Relieving Your Retina

You wake up in the morning to that annoying sound of your alarm, open your eyes to that bright screen, squinting as you press snooze. You wake up, check up on all your social media posts, emails, text messages, then get ready for work. You get to work, where you stare at your computer for eight hours—per day. After you leave, you spend another hour scrolling through your cell phone. The rest of your evening is spent binge-watching your favorite Netflix series. When it gets late, you go to bed, so that you can get enough rest to wake up the next day and have another very similar day.

This is true about the average American on a daily basis. Whether it be research on a computer screen, constant social media updates, or working in front of a computer for eight hours straight, we spend the majority of our time staring at the blue light that comes from these devices.

Blue light can be beneficial for us—in moderation, just like most other things. It can boost alertness, improve memory and cognitive function, and elevate mood. However, with so many technologies, studies are beginning to show concerns with too much blue light.

Your eyes are affected by blue light because it passes through the cornea and lens of your eye, directly reaching the retina. It’s possible this could result in premature aging of your eyes. Too much blue light can damage your retina, and can also cause what’s known as Digital Eyestrain. The symptoms of Digital Eyestrain are fatigue, dry and sore eyes, difficulty focusing. The strain on your eyes can cause headaches and blurred vision in your days to come.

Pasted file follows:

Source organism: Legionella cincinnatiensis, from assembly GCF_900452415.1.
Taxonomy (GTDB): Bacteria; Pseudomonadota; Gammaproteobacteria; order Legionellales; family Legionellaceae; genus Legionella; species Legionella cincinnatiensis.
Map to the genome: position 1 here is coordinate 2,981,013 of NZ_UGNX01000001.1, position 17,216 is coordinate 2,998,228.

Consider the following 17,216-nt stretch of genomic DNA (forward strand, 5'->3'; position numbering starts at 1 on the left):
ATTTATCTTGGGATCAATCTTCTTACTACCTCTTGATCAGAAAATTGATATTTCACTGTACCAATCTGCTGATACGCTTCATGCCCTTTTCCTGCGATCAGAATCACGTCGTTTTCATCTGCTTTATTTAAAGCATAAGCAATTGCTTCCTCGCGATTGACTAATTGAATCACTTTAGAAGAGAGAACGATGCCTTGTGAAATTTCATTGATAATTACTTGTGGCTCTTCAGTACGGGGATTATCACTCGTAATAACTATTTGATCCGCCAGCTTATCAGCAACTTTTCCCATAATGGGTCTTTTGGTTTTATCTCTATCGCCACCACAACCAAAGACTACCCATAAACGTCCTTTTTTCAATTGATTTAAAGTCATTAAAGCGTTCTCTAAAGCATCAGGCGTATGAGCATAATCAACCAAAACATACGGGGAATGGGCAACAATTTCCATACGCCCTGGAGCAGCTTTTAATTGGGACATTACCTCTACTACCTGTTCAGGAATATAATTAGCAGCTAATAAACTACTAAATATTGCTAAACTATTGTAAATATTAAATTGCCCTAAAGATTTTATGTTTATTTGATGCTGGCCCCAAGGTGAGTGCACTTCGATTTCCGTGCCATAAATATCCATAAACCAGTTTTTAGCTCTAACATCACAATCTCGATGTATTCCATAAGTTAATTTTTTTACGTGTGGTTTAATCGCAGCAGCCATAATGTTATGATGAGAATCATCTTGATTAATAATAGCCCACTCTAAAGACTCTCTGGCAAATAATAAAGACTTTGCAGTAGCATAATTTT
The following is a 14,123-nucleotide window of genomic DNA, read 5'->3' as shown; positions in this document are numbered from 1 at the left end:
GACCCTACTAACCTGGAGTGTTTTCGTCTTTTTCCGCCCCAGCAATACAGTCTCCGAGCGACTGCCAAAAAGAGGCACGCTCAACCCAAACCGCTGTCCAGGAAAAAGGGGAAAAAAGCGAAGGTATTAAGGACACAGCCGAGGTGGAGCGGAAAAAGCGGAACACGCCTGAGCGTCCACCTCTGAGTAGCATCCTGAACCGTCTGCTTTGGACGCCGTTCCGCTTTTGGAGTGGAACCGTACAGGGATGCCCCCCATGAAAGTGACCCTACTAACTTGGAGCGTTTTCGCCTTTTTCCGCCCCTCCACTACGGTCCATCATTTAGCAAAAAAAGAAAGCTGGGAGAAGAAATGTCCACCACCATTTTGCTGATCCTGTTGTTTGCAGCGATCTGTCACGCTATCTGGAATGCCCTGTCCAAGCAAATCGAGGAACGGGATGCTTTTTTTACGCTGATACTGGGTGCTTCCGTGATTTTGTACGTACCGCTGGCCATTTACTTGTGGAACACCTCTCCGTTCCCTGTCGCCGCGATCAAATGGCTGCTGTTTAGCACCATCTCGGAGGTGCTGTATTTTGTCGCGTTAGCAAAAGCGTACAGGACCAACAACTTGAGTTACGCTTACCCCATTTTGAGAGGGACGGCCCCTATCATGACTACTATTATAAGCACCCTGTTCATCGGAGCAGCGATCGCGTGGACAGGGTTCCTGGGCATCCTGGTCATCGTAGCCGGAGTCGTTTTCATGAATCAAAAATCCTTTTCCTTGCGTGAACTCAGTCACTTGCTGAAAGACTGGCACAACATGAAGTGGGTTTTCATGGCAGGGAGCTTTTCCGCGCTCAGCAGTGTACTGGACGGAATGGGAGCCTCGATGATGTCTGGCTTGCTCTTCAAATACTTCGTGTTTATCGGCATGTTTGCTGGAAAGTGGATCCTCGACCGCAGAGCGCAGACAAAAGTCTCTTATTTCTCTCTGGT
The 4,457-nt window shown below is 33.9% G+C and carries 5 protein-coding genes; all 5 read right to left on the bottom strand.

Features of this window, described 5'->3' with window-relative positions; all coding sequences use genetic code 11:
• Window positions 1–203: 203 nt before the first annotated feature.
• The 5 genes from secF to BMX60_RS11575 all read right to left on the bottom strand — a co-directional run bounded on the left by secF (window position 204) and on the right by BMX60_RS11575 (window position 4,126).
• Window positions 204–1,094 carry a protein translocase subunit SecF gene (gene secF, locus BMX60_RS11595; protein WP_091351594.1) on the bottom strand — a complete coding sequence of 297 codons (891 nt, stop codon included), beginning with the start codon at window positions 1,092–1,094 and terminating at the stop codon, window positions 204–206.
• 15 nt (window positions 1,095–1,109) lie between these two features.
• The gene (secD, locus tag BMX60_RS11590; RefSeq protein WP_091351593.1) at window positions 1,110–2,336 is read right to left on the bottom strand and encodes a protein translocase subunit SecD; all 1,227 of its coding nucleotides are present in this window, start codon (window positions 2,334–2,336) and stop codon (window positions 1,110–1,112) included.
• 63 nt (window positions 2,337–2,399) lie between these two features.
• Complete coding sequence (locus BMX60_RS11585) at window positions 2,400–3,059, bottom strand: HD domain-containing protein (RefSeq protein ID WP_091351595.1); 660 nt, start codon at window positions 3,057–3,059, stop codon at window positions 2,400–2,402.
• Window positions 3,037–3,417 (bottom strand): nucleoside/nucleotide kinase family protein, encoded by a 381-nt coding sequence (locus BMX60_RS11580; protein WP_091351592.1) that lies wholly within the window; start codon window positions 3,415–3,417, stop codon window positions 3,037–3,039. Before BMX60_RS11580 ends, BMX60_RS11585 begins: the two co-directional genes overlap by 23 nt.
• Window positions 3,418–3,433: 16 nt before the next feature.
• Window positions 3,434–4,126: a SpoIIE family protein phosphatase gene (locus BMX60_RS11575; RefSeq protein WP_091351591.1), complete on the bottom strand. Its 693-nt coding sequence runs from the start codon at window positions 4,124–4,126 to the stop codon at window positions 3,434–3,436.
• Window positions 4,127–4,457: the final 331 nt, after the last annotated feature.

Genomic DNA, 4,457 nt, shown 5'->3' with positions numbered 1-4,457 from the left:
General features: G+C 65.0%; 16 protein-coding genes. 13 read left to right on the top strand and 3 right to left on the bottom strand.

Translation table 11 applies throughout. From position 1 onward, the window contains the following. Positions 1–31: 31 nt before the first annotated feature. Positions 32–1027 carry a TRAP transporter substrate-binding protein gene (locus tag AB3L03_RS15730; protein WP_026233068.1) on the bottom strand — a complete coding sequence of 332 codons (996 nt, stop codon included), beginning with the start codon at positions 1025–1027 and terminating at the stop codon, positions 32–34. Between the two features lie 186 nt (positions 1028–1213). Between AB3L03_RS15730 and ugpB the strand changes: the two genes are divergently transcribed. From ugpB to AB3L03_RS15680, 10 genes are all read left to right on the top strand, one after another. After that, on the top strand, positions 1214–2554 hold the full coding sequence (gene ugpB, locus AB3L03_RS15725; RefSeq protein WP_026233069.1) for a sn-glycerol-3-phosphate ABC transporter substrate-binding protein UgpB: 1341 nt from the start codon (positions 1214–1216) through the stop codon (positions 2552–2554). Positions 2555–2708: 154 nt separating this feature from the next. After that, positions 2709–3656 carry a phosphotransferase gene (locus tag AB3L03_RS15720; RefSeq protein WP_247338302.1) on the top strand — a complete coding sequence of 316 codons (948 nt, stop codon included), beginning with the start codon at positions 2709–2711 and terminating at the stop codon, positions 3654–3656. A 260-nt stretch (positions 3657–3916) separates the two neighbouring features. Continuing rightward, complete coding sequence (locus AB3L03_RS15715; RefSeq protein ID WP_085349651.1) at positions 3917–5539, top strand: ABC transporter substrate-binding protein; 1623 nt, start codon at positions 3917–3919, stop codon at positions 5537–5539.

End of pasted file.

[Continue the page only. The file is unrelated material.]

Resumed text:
Scientists aren’t sure of all the long-term effects of digital eyestrain.

Prevention:

  1. Wear protection—no, not that kind of protection.

There are filters to apply to your computer screen to lessen the amount of blue light your eyes are receiving, as well as glasses you can wear to protect your eyes.

  1. Make sure your screen is at the right level, and that your computer’s resolution is crisp enough to prevent straining your eyes trying to read.
  2. Use what’s known as the 20-20-20 rule: Take a break from working every 20 minutes, stare at something 20 feet away for 20 seconds. This will help you regain focus and prevent damage to your retina.
  3. Try to be more conscientious of the effects of your constant cell-phone and computer use, for your own

 By: KayLynn


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